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Food in America

Food in America

I’m not a label reader when it comes to food. I’m one of those people who grew up on certain foods like meat and potatoes. I saw my relatives live into their 80s and figured, if it worked for them it should work for me too.

We do have an obesity epidemic in this country, true but I believe it has to do with how much people eat as much as what they eat. I also believe that a sedentary lifestyle contributes to this. So in my estimation if you eat sensible amounts and stay active you should be fine or as fine as your genetics will allow.

Note to restaurants: Serve sensible amounts and cut your prices a little – or pay your help better with the money you saved on food.

To some extent, some people’s obsession with eating healthy can border on paranoia. Yesterday a Twin Cities television station did a piece on food shelves and if the food they are passing out are really healthy choices. Over half the world goes to bed hungry and we got people worrying about calories and protein in the food we are handing out to people who have nothing else to eat.

A football stadium last week banned peanut sales at games because they are harmful to some. They can get seriously ill, I get that but do you deprive the vast majority of people who like peanuts? There are people who have allergies to most anything there is but doesn’t some personal responsibility come into the game here? (No pun intended.)

I think our country does a good job of labeling packages. Read before you eat or feed your kids.

Mike Holst

Crosslake

Hunt for Jesse

Saturday, Nov. 9 is the Minnesota deer hunting opener. It will mark 142 days since avid outdoorsman Jesse Larson was last seen or heard from. The 27-year-old Larson was last seen on his family’s ranch, 12 miles north of Crosby in Perry Lake Township, heading out back on the family property to swim.

Jesse’s truck was found stuck in the mud in a four-wheeler search of the family’s property the following day, near a water hole. Larson failed to return home, but the dogs returned home on days two and eight.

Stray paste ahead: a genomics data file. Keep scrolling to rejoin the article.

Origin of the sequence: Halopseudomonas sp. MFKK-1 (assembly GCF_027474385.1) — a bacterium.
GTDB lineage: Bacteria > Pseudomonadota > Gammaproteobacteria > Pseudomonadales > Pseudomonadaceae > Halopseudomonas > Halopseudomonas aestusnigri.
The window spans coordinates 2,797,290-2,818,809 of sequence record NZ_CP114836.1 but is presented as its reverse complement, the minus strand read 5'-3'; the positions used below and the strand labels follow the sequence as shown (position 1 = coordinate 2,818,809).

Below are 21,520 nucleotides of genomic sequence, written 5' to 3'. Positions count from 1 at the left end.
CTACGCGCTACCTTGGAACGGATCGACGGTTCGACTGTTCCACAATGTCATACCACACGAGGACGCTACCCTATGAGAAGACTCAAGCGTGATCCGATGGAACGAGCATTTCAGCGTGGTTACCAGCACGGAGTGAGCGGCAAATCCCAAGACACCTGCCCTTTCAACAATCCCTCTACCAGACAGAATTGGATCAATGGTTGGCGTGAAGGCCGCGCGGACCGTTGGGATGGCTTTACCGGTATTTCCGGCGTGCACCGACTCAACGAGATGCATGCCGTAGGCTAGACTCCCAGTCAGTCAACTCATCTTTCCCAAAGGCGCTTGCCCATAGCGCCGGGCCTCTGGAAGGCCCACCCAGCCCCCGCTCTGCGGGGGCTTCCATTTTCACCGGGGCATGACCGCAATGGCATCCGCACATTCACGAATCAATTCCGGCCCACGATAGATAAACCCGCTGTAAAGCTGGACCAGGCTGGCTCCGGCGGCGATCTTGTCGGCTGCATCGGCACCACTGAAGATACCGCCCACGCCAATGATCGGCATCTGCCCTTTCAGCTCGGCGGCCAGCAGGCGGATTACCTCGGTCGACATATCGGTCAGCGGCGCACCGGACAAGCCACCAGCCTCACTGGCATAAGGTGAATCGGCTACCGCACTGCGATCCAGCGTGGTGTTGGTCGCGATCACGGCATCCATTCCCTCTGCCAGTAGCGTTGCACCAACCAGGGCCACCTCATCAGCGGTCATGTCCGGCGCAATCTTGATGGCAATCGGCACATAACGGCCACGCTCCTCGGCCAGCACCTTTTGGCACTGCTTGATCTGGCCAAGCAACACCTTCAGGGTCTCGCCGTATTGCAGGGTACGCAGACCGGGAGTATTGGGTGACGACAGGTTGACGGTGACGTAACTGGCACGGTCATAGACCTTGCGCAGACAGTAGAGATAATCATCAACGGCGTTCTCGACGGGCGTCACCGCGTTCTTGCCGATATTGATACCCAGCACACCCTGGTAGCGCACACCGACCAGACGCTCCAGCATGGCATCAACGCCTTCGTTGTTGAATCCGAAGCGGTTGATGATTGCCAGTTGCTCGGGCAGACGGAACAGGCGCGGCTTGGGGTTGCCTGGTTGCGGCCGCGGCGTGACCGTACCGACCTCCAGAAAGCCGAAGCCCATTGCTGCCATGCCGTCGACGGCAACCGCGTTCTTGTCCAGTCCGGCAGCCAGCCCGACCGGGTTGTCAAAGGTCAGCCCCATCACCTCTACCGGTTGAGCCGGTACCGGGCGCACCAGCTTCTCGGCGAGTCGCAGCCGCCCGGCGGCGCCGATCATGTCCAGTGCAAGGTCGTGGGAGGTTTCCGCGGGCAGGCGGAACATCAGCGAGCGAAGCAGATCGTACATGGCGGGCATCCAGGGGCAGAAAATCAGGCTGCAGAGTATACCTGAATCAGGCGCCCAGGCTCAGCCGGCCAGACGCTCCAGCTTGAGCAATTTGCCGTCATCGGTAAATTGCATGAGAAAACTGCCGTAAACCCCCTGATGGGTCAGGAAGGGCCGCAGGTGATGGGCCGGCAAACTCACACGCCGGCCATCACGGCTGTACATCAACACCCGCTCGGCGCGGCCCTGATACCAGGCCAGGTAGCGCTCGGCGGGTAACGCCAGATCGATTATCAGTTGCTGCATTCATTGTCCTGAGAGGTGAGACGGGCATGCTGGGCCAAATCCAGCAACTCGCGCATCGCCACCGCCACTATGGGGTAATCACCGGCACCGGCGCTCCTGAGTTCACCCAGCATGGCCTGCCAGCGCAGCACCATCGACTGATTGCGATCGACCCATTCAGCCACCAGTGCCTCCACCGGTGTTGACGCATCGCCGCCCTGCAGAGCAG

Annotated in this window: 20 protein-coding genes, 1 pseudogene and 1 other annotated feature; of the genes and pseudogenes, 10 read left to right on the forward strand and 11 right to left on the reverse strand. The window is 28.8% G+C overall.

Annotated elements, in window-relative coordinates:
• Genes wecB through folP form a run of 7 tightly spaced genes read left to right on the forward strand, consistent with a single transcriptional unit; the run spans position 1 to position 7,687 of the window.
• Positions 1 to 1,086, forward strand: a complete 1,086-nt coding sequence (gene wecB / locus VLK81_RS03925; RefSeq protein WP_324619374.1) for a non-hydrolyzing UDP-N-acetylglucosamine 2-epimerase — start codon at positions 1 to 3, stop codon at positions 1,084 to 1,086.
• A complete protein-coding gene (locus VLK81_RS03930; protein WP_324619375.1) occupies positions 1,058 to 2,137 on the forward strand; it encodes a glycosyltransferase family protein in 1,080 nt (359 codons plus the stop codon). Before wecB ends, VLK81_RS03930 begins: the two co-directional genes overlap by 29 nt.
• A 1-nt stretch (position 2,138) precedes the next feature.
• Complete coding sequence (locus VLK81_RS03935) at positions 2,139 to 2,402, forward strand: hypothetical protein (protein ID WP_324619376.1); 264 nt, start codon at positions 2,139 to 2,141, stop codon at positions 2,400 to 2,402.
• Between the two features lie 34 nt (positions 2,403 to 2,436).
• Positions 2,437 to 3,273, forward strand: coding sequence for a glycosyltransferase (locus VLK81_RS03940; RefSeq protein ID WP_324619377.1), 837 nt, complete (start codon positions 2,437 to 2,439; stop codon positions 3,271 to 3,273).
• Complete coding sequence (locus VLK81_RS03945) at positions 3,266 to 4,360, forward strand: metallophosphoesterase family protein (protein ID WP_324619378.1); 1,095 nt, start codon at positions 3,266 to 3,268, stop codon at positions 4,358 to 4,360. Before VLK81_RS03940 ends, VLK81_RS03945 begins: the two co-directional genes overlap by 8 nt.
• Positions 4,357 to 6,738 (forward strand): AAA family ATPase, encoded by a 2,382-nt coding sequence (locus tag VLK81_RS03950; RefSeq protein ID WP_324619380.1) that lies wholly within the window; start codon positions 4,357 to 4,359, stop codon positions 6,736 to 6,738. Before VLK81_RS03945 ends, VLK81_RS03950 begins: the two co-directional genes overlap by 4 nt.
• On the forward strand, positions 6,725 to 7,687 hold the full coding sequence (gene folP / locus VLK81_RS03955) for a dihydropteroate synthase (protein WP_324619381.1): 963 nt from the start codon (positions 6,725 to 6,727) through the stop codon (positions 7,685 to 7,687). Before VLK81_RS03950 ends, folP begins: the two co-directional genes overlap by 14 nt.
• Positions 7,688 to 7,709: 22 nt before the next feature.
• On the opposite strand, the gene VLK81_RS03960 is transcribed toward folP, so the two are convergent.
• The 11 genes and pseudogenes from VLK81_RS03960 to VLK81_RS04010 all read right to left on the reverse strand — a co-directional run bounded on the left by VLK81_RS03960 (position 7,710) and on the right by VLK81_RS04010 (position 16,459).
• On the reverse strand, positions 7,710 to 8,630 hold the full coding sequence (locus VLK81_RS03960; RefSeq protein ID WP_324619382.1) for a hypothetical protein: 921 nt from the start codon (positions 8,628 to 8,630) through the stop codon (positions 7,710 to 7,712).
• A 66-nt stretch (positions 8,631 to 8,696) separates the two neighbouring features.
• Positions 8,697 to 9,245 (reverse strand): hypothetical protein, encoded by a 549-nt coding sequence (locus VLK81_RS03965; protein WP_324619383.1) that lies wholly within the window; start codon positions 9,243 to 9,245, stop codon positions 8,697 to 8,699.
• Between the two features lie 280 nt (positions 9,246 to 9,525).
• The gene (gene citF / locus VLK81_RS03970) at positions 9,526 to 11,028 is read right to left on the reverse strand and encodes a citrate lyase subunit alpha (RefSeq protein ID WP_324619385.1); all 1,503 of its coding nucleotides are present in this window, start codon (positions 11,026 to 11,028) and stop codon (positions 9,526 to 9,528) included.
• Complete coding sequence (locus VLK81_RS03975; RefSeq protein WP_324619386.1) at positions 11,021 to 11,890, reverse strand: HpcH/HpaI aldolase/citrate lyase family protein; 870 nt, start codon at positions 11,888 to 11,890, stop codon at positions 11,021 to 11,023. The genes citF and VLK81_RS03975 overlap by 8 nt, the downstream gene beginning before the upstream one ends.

Many searches by air, foot, four-wheelers, horses, dogs and firemen have left family and authorities with no clues.

Our family remains hopeful that tips will be provided to the Crow Wing County Sherrif’s Department this deer season, as area woodlands soon will be filled with hunters walking, listening and watching.

Banners are strategically placed in outlying communities, billboards are hung to alert travelers and a Facebook page (www.facebook.com/FindJesseLarson) is continuously updated with ideas for those interested in supporting our search to bring Jesse home.

We remind people of the need to report tips – as soon as possible – in order for facts to remain clear and details to be more easily recalled.

The compassion Jesse’s hometown has shown him, by displaying his flier in their business windows, hosting his banner in the park and assuring our family feels his story is being and continues to be heard is sincerely appreciated.

Jesse James Larson’s family

Crosby

Inefficient wind

In response to the recent letter touting wind energy, I note that Xcel Energy has a program called Windsource where you pay extra to support wind energy.

That’s because with a capacity factor of just 29 percent in the U.S., erratic wind is expensive.  

Nuclear’s capacity factor is 90 percent. We do have natural gas plants running in start/stop mode, wasting fuel, to back up the erratic wind supply.

I’m not sure what those 200,000 homes in the letter’s wind supply do when wind isn’t blowing and the power goes off. Then there is the factory with electric machines that need to keep run-

ning on a quiet night when there is no sun and no wind.

There is a place for wind and sun, but there are reasons that together they currently supply just a little over one quad of our annual 100 quadrillion BTUs of  total energy use in the U.S.

Rolf Westgard

St. Paul

Denton (Denny) Newman Jr.
I've worked at the Brainerd Dispatch with various duties since Dec. 7, 1983. Starting off as an Ad Designer and currently Director of Audience Development. The Dispatch has been an interesting and challenging place to work. I'm fortunate to have made many friends, both co-workers and customers.
(218) 855-5889
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